The name of the stock or fund.
The total amount of assets held by the fund.
Net Asset Value
NAV, or Net Asset Value, is the share price of a mutual fund. It is calculated by dividing the total net assets of the fund by the total number of shares outstanding. Value Line lists NAV as of the latest available month end prior to the issue date; for instance, for issue date February 24, the NAV is from January 31.
An investor purchasing shares of a fund with a front-end sales charge will pay a higher price--the offer price--which is calculated by dividing the amount invested by the actual number of shares purchased. For example, a person investing $1,000 in a fund with a 5 percent load and NAV of $10 actually invests only $950. He or she receives 95 shares and thus pays an offer price of $1,000 ~ 95 or $10.53.
Percent of Net Assets
The percentage of a fund's entire net assets represented by an individual holding.
A ratio of the price of a stock to its company's book value per share. Companies that are older, slower-growing, or depressed in price because of poor current earnings performance generally sell at low price/book value.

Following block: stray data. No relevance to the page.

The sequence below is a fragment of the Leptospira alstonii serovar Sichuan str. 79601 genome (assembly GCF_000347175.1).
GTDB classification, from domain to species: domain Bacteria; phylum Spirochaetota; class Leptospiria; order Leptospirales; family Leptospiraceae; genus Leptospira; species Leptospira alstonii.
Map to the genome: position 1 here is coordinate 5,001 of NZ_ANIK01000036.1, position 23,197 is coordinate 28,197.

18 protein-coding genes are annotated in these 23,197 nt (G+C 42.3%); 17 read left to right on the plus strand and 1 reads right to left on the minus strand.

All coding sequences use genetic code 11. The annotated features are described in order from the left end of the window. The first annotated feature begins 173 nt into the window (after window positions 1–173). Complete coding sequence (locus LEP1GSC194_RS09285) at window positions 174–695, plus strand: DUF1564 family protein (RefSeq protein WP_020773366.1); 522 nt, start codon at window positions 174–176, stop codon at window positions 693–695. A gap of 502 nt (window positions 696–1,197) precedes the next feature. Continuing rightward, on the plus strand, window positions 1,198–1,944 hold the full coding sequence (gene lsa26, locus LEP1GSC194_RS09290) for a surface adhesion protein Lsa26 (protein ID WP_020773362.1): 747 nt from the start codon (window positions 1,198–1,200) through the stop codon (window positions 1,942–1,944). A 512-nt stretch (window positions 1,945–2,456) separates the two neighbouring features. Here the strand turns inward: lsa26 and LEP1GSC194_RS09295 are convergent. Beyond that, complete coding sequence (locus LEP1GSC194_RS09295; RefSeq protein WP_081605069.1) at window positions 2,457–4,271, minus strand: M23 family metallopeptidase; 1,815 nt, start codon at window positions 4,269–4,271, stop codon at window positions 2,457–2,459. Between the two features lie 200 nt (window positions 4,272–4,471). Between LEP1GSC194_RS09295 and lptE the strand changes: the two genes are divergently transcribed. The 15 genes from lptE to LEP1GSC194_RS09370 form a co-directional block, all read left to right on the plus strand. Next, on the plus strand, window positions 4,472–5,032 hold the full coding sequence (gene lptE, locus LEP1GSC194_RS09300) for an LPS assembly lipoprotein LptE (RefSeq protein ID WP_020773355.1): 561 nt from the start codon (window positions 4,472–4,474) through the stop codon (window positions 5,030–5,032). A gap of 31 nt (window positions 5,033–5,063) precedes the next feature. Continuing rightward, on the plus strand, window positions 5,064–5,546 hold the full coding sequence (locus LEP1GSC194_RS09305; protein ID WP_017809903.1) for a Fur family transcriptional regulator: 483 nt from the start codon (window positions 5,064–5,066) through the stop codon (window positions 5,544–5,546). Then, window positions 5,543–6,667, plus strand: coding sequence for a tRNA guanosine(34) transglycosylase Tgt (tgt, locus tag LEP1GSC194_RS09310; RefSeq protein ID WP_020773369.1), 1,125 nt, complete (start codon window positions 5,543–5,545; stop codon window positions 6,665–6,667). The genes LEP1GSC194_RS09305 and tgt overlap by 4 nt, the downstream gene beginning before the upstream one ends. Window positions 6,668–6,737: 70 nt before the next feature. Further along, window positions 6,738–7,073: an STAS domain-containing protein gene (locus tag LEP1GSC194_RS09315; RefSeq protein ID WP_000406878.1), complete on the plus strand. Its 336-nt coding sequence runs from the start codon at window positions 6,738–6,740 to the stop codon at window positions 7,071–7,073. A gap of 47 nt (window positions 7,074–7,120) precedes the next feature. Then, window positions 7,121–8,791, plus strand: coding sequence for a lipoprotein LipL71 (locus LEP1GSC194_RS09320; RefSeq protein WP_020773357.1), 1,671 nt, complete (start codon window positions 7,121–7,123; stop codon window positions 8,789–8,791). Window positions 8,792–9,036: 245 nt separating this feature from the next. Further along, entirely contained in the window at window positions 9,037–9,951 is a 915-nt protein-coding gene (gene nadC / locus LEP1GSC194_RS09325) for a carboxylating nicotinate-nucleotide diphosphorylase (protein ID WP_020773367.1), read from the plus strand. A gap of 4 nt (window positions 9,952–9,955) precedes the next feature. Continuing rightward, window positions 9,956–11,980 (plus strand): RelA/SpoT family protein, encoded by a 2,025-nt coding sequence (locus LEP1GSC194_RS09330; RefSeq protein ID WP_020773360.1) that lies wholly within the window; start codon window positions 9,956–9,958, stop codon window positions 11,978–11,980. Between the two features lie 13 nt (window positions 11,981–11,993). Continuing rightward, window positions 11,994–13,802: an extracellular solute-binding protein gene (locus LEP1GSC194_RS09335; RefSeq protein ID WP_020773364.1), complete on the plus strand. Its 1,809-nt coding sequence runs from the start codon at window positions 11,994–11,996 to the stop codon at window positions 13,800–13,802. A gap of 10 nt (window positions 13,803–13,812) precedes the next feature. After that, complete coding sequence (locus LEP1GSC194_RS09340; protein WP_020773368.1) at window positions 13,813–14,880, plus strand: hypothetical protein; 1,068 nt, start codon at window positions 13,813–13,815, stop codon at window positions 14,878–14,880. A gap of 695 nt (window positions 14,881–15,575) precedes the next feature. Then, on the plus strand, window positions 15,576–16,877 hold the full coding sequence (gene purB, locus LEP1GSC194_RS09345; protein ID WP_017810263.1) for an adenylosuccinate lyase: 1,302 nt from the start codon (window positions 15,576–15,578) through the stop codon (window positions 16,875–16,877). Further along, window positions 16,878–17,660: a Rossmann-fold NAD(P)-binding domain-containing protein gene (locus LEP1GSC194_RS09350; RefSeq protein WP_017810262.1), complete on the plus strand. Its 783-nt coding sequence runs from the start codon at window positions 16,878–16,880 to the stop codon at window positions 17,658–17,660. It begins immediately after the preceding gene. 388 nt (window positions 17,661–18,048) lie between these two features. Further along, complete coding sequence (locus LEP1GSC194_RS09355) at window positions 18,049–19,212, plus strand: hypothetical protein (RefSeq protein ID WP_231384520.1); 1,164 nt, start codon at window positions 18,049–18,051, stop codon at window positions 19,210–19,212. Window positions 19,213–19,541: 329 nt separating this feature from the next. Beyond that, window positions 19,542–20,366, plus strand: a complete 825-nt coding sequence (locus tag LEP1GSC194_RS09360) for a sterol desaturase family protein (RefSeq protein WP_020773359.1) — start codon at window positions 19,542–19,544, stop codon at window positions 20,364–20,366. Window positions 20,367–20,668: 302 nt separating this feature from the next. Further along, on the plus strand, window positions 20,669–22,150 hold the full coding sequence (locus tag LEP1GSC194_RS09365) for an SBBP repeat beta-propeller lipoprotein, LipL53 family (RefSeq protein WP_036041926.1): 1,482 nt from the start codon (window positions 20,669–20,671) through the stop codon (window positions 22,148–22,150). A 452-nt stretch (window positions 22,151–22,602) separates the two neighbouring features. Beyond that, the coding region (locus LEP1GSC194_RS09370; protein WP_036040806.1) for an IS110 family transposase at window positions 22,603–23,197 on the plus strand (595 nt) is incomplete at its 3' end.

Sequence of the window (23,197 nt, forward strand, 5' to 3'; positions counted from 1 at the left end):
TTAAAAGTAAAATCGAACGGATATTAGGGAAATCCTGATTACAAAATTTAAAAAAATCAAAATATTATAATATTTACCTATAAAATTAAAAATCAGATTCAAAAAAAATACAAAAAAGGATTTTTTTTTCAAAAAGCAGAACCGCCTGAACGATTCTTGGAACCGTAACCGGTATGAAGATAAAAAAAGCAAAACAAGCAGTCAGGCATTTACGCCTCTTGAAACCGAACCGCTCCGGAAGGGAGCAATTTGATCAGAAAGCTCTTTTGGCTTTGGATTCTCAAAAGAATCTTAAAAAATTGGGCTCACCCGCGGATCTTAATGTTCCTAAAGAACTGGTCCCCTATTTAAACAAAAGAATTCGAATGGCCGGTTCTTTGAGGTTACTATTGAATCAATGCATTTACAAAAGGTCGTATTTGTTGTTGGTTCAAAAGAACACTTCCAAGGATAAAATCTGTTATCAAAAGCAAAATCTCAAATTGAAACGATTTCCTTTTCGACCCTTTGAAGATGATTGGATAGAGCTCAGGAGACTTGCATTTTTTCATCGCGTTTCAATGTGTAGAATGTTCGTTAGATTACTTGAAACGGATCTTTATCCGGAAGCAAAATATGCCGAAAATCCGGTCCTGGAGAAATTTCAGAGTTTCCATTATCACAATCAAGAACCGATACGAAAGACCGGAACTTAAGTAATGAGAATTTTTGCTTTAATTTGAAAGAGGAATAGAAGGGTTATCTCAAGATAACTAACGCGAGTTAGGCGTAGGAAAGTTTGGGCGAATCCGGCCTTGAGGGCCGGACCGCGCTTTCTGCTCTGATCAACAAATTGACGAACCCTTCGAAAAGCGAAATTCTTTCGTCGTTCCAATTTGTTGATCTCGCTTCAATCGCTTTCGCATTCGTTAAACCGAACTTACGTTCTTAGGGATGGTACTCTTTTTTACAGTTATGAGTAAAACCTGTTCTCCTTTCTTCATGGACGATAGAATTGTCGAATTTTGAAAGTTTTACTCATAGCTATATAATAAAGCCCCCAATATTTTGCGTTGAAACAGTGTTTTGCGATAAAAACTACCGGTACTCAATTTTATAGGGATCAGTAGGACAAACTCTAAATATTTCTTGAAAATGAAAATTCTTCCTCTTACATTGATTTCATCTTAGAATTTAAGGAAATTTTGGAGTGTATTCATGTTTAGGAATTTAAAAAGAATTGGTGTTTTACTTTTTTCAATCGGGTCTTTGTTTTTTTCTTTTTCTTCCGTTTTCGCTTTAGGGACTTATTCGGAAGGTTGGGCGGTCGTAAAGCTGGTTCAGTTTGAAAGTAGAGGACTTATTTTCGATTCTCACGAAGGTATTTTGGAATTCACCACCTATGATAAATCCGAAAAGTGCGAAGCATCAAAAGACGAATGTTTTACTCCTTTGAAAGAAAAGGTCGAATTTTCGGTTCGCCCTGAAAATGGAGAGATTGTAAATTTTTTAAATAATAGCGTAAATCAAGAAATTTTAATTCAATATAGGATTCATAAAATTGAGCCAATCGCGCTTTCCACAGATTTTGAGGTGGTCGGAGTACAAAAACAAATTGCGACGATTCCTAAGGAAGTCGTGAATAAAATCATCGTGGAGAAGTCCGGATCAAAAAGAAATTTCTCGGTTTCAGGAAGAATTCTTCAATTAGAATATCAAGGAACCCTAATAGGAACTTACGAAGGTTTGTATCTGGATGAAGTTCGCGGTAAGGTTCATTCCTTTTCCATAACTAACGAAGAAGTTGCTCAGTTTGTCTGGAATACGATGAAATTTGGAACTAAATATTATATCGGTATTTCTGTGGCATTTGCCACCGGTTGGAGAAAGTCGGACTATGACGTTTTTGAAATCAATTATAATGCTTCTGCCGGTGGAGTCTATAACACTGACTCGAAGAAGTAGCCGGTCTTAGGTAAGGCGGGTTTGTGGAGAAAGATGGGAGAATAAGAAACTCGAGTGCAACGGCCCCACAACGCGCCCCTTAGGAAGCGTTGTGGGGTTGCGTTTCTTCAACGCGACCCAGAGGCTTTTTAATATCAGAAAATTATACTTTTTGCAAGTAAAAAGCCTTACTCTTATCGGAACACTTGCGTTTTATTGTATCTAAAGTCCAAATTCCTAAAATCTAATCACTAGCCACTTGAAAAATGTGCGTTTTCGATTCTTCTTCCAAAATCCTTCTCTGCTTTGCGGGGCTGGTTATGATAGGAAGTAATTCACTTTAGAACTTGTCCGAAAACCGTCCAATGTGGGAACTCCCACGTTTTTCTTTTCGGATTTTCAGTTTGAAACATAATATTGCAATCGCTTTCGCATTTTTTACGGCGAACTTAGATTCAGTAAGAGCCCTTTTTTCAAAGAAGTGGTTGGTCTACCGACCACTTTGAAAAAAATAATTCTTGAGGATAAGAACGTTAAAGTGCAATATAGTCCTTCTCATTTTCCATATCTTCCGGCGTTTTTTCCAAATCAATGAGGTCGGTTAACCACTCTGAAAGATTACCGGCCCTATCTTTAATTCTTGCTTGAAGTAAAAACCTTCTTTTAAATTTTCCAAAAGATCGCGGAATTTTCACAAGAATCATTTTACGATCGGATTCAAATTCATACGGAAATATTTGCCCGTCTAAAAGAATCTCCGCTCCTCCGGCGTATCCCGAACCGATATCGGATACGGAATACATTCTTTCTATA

The price of a stock divided by its earnings per share.
The percentage of a fund's assets invested in each of six credit-quality levels, along with the average quality of the fund's fixed-income holdings.
An annual amount charged when assets are withdrawn from some funds. Unlike deferred fees, however, some redemption fees go back into the fund itself, rather than into the fund company's pockets, and thus do not represent a net cost to shareholders.
The number of shares of a particular stock held by a fund.
A measure of the variability of a fund's returns. The figure indicates the number of percentage points above or below the fund's average annual return within which any given annual return can be expected to fall two-thirds of the time.
The NASDAQ assigned symbol commonly used to locate the fund on electronic price-quoting systems.
This is a measure of the fund's trading activity which is computed by taking the lesser of purchases or sales (excluding all securities with maturities of less than one year) and dividing by average monthly net assets. A turnover ratio of 100% or more does not necessarily suggest that all securities in the portfolio have been traded. In practical terms, the resulting percentage loosely represents the percentage of the portfolio's holdings that have changed over the past year.
Weighted-Average Market Capitalization
Market capitalization is the value of a corporation as measured by multiplying the number of common shares outstanding by the current market price of a share.